Arizona’s offense continues to sputter. It is becoming more and more obvious that offense is Arizona’s Achilles Heel. The lack of production from third base and center field is becoming untenable. The term black holes comes to mind. Christian Walker is not helping much as he pops up and down across the line of being a perfectly league average bat. On the positive side, Carson Kelly is one of the best all-around catchers in baseball. David Peralta is a top-tier left fielder. Nick Ahmed is actually improving on his 2019 offensive numbers. Ketel Marte is coming around in a big way as well. After a slow six weeks to start the season, he is showing to be every bit the star player the Diamondbacks hoped for when they gave him his extension. Josh Rojas has supplanted all others in taking over starting duties in right field. He does not have a typical right field bat, but it is a bat that is producing substantially above league average (~120 OPS+). The problem is quickly coming down to a matter of budget space and player options. On one hand, I have less than $700,000 to allocate towards any acquisitions made. On the other hand, I have veterans who are blocking some talent that is ready to play, but there is no easy way to clear the path for them. The lack of funds has made it so I am unable to even make a move for a third tier player without shedding some sort of salary.
As part of a flurry of moves to address those problems, the Diamondbacks made a trade with the Philadelphia Phillies. Arizona sent Héctor Rondón and his scary peripherals to the Phillies in exchange for starting pitcher, Zac Eflin. Eflin was assigned to Reno (options!) and Rondón sat in the Philadelphia bullpen waiting for the opportunity to possibly strike at his former team. (He wouldn’t have to wait long.)
To make a great deal more budget room, center fielder, Starling Marte was shipped to the Chicago White Sox in exchange for closer, Steve Cishek. This was a difficult decision to make. I had expected to play out this entire sim under the pretext that there was just no way Marte would go anywhere in 2020. But then, two things happened. After 10 weeks of play, including a “strong” stretch at the beginning of May, Marte is still batting well below league average. Secondly, the Diamondbacks were able to land their likely center fielder of the future in the guise of Brandon Marsh.
Lastly, one more potentially high impact trade was made. Arizona once again pillaged the Miami Marlins for one of their bright pitching prospects who was showing early signs of MLB success. The Diamondbacks sent super utility minor league infielder, Ryan Grotjohn to the Miami Marlins for #68 overall prospect, left-handed pitcher, Braxton Garrett. Garrett was being under-utilized on the Miami bullpen, while having all the tools and stamina to be an effective left-handed starter. Arizona sent Garrett to Reno to work on starting, but fully expects that he will see more time in the Majors this season, likely continuing to throw from the bullpen at that level. With Robbie Ray set to depart at the end of the season, Garrett’s path to the Majors as a starter is a simple one, stay healthy.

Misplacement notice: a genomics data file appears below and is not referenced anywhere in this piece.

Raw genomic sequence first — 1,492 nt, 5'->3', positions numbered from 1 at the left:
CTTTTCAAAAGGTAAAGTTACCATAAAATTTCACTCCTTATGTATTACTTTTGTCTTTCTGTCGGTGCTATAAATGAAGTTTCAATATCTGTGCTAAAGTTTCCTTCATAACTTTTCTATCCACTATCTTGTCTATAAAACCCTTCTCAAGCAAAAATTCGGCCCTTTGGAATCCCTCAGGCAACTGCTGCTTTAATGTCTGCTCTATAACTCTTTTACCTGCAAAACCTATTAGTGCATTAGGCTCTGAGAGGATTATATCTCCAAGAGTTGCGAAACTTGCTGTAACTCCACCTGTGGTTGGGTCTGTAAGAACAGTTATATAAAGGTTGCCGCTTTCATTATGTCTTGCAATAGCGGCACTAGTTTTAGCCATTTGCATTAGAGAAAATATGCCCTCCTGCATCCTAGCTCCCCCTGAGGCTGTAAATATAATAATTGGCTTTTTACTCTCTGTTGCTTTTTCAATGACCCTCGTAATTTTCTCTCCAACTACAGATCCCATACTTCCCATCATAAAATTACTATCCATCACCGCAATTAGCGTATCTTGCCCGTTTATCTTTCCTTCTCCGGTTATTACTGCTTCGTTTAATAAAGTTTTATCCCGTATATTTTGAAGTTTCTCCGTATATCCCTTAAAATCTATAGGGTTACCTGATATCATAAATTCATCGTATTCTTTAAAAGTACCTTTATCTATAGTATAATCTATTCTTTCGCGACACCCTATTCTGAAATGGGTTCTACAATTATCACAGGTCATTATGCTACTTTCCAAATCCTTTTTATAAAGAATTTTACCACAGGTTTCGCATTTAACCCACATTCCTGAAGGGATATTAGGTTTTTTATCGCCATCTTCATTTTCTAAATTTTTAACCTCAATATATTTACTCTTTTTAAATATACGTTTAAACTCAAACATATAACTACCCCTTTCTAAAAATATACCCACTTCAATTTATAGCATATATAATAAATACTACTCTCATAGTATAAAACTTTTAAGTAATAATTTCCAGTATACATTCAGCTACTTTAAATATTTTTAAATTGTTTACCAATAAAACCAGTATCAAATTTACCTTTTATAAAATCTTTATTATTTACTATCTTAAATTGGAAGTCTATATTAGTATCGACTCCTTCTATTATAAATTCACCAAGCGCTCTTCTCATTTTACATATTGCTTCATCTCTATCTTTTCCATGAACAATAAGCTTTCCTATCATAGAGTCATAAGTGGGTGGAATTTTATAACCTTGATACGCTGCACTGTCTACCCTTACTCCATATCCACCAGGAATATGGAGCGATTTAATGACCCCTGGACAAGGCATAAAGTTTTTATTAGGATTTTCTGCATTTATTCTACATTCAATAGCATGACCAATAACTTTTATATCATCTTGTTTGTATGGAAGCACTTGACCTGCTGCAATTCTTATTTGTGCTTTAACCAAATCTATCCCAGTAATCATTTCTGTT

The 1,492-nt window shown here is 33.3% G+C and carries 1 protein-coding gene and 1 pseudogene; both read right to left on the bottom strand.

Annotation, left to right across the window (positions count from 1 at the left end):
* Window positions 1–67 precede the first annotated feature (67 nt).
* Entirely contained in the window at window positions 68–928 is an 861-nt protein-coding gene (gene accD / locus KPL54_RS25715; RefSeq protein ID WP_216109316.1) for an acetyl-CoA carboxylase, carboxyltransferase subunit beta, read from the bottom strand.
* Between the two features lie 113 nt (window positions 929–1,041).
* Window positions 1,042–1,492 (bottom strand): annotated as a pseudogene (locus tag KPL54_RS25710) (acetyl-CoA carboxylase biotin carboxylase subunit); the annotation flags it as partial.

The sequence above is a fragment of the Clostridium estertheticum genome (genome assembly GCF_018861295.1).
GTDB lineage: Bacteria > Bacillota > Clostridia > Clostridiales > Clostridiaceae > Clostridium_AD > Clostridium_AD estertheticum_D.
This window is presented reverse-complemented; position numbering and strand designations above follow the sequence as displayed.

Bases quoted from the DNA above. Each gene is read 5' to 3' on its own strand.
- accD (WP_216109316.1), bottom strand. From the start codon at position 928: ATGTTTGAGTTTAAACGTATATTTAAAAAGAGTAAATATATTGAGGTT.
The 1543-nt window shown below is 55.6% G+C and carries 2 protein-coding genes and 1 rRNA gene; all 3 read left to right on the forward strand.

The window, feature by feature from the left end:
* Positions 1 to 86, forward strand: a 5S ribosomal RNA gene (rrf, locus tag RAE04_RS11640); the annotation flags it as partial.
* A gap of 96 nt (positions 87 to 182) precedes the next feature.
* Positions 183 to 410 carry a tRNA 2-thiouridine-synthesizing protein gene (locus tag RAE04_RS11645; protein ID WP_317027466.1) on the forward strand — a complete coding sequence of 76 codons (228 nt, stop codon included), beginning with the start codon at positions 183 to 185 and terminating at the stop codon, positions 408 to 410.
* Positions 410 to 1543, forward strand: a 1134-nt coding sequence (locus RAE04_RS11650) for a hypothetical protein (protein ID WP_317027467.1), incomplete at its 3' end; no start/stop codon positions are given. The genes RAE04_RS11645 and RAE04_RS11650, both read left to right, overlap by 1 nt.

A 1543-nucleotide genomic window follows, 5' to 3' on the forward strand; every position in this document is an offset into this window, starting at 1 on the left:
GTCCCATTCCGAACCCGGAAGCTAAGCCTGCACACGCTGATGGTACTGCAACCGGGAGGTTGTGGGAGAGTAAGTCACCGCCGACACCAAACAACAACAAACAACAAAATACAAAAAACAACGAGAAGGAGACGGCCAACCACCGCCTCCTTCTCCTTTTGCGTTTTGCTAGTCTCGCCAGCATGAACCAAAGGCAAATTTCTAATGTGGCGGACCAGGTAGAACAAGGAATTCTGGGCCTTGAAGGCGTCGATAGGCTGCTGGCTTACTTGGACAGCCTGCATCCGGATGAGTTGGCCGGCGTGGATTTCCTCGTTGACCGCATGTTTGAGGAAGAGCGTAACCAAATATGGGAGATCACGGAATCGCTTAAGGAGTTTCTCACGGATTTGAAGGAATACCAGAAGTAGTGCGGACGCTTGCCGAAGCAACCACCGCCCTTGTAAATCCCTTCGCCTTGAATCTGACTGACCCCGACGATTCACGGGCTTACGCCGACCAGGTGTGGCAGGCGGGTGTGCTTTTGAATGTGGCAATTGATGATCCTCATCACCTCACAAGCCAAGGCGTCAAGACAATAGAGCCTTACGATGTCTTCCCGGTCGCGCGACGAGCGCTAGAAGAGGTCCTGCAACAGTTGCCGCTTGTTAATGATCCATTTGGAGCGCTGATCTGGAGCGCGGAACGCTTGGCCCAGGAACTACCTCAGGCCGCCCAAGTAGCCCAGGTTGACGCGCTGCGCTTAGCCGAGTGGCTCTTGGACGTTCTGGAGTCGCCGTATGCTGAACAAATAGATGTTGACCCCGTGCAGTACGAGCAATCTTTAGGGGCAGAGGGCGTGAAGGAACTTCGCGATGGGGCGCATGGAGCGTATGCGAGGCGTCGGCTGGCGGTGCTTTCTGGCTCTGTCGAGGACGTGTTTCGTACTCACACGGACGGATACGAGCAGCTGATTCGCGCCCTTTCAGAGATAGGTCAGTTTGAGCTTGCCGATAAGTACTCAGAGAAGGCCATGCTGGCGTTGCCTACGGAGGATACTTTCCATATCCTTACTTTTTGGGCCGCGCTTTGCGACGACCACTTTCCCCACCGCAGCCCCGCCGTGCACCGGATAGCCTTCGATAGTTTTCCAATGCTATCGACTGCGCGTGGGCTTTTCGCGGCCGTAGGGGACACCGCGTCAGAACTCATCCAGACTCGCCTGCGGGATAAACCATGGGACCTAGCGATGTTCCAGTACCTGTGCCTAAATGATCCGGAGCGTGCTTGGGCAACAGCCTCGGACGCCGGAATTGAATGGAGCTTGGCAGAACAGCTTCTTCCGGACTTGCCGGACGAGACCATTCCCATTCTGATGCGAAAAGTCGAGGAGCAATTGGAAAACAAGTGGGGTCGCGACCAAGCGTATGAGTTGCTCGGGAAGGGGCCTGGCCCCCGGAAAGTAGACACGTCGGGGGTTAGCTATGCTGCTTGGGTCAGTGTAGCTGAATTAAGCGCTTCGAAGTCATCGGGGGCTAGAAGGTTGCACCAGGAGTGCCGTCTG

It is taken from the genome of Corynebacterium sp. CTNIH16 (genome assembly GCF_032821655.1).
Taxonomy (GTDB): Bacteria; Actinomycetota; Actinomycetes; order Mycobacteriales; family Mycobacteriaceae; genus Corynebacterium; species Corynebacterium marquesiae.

On to the game...
The Diamondbacks jumped out to a quick lead in this marathon game. Brandon Marsh led the game off by striking out on three pitches. David Peralta and Ketel Marte then followed by drawing walks from Phillies starter, Jake Arrieta. Christian Walker then came up and launched the first pitch he saw deep into the stands, giving the Diamondbacks a three-run lead.
Walks and long fly balls bit Arrieta again in the fourth inning. In that frame, Arrieta walked Josh Rojas, bringing Carson Kelly to the plate. Kelly turned around an Arrieta fast ball, hitting a two-run home run of his ow, putting the Diamondbacks up five. Arizona seemed to be working on cruise control.
In the bottom of the fourth inning, the Phillies managed to take back the two runs they had allowed off the bat of Kelly. Then, they tagged Zac Gallen for two more runs before he could get any outs in the sixth inning. Still, the Diamondbacks were up by a run and able to turn the ball over to their solid bullpen. Which, is exactly what they did. Andrew Chafin restored order. Kevin Ginkel held the line. Archie Bradley then came in to close out things in the ninth inning.
Archie Bradley had a rare stumble, coughing up the lead and blowing the save. After that hiccup, Arizona’s bullpen went back to work and continued to shine. The newest member of the bullpen, Cishek, four outs of shutout baseball. Then, the bottom of the 15th rolled around. Yoan López, another bullpen stalwart, faltered, while showing a disturbing lack of velocity. López was not bad by any stretch, simply not the crisp and effective sort we have come to know. With one out in the bottom of the 15th, he allowed a double to Neil Walker. That was the end of the night for López. Merrill Kelly came out to try and slam the door shut, only to end up surrendering a single to right center off the bat of Roman Quinn. Walker never hesitated and scored on the play, giving the Phillies a marathon on a walk-off single.
It should not go unnoticed that the Diamondbacks failed to score in the final 11 innings of the game. This shutout of the Arizona offense is becoming all too common. This particular one was punctuated by a a perfect, three-strikeout inning by former Diamondback reliever, Héctor Rondón. Damn it.
Final Score: AZ 5 - PHI 6
The player of the game wound up being the Philadelphia catcher, Andrew Knapp. Knapp was 3-for-7 with a run and 2 RBI.
Game three of the four-game series in Philadelphia is tomorrow. The Diamondbacks will send Luke Weaver tot he mound to face Vince Velasquez.